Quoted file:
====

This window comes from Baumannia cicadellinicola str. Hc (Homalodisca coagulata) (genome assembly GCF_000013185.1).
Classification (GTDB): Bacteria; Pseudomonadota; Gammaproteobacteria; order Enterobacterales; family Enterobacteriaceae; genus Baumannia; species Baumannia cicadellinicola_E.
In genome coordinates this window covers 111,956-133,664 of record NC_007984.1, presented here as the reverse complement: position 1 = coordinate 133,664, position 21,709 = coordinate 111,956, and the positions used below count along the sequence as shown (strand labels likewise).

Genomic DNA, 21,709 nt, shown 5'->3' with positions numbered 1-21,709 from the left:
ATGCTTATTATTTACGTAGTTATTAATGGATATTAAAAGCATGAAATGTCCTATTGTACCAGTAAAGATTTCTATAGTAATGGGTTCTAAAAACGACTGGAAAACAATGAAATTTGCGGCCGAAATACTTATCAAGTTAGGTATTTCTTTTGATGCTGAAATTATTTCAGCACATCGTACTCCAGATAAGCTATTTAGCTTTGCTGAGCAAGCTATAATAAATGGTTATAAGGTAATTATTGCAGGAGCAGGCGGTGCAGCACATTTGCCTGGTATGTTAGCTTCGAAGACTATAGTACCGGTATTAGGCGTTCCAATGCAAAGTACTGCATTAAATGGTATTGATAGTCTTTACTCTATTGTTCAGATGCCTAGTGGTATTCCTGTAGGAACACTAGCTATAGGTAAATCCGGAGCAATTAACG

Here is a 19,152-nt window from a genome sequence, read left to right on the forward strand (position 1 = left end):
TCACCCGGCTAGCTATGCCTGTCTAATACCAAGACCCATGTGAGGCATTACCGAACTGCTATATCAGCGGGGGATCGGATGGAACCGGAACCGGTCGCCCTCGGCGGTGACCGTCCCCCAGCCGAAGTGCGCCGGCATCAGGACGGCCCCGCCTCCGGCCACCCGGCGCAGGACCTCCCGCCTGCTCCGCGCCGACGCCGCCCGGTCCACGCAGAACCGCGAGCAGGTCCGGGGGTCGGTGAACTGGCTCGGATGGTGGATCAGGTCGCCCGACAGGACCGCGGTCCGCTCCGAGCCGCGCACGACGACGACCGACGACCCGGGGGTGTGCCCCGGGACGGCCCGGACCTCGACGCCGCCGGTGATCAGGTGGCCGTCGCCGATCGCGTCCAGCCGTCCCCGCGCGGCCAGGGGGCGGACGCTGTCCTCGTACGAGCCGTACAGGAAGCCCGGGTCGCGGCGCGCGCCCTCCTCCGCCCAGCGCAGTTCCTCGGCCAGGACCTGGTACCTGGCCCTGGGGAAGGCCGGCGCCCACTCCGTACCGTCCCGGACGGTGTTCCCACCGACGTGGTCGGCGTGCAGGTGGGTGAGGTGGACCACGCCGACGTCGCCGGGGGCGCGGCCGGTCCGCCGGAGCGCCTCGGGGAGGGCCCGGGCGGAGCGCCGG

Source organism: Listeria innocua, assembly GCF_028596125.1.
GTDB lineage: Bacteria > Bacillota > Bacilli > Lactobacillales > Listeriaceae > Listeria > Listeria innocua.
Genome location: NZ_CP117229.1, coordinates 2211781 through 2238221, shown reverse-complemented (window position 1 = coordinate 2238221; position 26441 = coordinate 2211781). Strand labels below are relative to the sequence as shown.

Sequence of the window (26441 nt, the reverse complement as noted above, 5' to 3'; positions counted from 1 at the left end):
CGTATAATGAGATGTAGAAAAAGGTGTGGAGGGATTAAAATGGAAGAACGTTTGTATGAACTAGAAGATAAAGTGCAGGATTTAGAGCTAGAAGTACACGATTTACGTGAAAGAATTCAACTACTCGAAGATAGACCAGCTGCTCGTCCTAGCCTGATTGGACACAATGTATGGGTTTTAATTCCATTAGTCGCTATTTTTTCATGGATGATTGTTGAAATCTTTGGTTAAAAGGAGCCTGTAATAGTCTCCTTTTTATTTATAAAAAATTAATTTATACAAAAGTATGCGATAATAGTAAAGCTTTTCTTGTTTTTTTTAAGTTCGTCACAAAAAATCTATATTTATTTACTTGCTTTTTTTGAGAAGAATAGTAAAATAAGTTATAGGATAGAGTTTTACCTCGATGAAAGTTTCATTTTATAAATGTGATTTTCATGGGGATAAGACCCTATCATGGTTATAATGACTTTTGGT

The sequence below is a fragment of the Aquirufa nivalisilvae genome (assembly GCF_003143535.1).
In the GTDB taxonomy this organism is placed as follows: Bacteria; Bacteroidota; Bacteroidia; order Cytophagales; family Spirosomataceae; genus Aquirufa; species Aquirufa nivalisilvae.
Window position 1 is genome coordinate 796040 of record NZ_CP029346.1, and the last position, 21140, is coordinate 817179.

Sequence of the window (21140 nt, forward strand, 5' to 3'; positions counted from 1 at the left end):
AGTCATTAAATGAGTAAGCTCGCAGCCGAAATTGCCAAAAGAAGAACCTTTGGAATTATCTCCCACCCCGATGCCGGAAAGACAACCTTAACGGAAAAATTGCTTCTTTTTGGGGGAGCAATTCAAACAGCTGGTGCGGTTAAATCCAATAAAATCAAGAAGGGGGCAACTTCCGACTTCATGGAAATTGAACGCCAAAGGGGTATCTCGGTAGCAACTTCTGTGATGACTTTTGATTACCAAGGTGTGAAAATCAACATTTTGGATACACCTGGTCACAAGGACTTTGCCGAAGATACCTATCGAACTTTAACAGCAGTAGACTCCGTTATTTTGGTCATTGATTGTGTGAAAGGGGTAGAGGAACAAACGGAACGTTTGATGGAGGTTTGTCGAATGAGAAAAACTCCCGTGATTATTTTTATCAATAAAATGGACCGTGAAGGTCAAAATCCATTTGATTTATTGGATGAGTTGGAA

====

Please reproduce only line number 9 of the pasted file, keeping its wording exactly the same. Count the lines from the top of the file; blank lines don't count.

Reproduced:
GTDB lineage: Bacteria > Bacillota > Bacilli > Lactobacillales > Listeriaceae > Listeria > Listeria innocua.